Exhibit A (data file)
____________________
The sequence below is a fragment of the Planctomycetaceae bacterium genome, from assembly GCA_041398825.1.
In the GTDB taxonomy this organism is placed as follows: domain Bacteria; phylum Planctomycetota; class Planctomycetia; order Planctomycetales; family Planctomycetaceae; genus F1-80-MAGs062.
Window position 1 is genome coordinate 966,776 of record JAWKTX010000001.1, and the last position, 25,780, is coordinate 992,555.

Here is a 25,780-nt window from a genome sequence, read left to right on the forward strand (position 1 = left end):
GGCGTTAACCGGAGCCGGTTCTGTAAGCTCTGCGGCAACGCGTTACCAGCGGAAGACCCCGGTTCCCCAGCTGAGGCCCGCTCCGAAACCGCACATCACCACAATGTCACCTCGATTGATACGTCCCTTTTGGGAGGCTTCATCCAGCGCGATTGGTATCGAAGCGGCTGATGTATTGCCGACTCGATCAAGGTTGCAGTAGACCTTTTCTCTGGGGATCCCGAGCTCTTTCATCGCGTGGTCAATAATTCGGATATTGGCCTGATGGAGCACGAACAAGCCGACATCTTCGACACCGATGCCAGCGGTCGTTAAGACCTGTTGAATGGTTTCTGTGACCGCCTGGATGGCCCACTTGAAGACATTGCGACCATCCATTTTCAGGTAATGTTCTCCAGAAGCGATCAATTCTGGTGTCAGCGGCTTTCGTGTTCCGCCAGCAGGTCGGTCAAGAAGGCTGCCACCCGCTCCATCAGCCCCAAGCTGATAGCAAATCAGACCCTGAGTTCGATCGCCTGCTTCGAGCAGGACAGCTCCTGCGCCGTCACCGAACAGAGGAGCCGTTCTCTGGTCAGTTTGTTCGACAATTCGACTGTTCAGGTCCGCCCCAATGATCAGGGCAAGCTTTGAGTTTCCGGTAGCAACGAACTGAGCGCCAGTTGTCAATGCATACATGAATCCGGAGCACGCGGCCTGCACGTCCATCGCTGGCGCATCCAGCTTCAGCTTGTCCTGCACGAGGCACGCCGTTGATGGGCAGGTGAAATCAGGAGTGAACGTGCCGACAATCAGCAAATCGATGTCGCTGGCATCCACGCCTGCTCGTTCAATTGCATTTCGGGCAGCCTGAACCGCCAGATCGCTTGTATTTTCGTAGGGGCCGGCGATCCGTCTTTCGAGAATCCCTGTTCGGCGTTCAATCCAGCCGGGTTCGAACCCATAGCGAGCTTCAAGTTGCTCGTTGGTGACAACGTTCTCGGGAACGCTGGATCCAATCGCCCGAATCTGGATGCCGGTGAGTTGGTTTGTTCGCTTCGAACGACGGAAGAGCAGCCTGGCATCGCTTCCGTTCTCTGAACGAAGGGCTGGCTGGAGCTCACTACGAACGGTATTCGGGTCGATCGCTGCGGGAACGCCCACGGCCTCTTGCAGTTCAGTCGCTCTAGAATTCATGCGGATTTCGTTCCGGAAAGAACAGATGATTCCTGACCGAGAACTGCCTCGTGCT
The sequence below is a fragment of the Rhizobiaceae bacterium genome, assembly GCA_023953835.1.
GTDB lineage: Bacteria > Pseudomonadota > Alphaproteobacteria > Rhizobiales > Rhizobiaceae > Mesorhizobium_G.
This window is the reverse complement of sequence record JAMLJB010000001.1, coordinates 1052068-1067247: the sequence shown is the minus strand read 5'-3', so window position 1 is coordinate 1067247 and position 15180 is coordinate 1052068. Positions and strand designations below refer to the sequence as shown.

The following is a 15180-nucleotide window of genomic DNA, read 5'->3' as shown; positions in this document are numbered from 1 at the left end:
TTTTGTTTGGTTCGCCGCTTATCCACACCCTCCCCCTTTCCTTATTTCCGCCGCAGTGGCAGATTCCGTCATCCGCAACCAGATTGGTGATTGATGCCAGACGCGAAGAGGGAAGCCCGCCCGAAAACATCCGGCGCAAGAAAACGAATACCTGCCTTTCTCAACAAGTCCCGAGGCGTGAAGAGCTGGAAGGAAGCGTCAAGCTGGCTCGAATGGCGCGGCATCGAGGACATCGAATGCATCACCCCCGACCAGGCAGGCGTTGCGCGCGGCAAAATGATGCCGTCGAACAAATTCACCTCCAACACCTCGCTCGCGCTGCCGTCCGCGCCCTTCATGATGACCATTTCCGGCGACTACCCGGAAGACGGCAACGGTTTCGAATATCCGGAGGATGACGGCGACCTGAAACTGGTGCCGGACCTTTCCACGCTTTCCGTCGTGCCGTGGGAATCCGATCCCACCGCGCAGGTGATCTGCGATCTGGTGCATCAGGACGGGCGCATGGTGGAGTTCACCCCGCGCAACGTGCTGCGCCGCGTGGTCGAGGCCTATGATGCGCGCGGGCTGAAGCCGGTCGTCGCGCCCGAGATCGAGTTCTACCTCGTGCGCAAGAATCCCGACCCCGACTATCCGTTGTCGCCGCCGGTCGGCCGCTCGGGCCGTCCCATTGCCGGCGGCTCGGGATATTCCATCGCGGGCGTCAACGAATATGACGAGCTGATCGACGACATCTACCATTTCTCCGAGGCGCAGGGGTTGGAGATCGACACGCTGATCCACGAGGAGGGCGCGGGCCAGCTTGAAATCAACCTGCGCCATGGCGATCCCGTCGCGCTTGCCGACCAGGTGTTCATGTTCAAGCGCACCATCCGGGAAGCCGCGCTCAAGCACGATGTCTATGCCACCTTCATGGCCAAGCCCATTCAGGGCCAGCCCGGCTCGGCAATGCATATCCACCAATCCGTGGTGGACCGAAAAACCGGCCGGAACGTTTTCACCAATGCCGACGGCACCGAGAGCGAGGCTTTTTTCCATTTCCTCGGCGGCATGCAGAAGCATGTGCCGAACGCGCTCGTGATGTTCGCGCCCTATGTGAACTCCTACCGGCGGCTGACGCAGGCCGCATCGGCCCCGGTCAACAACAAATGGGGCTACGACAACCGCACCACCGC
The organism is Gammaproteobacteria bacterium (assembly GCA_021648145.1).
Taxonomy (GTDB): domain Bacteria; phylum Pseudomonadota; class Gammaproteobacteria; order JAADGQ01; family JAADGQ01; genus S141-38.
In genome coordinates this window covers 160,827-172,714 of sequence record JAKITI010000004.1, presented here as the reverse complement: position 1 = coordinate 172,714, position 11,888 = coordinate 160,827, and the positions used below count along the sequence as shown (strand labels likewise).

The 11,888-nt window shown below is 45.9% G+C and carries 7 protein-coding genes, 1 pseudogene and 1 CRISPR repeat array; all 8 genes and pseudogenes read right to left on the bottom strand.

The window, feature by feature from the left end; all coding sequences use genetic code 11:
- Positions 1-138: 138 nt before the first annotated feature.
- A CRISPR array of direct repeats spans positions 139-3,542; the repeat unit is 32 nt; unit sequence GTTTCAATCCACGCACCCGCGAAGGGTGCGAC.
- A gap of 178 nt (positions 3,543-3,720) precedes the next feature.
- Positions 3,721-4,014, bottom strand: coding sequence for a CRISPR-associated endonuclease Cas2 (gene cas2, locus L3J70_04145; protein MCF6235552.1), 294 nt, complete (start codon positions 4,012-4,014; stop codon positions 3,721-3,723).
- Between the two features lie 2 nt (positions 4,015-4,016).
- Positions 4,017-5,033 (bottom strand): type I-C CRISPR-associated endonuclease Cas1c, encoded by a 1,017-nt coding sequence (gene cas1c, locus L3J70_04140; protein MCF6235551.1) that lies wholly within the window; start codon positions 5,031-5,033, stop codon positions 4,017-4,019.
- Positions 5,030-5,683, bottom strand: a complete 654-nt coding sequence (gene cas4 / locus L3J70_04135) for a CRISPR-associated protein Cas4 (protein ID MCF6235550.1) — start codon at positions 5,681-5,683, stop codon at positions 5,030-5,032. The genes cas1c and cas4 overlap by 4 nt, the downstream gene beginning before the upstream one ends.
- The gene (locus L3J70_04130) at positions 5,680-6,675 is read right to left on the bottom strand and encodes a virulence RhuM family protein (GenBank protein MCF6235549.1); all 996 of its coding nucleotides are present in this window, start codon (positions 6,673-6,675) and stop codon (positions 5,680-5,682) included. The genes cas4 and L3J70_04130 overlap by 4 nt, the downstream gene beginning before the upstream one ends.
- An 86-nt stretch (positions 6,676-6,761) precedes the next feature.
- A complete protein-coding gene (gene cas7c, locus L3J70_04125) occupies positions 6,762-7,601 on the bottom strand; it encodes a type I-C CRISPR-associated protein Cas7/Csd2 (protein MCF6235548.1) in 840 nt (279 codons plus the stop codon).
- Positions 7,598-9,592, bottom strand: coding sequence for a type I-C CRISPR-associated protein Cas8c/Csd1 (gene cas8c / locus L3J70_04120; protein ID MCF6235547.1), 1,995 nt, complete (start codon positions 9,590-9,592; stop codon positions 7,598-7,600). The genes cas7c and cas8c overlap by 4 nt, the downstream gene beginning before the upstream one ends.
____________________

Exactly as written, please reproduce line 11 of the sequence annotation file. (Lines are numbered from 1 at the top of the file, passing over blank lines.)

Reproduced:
The organism is Gammaproteobacteria bacterium (assembly GCA_021648145.1).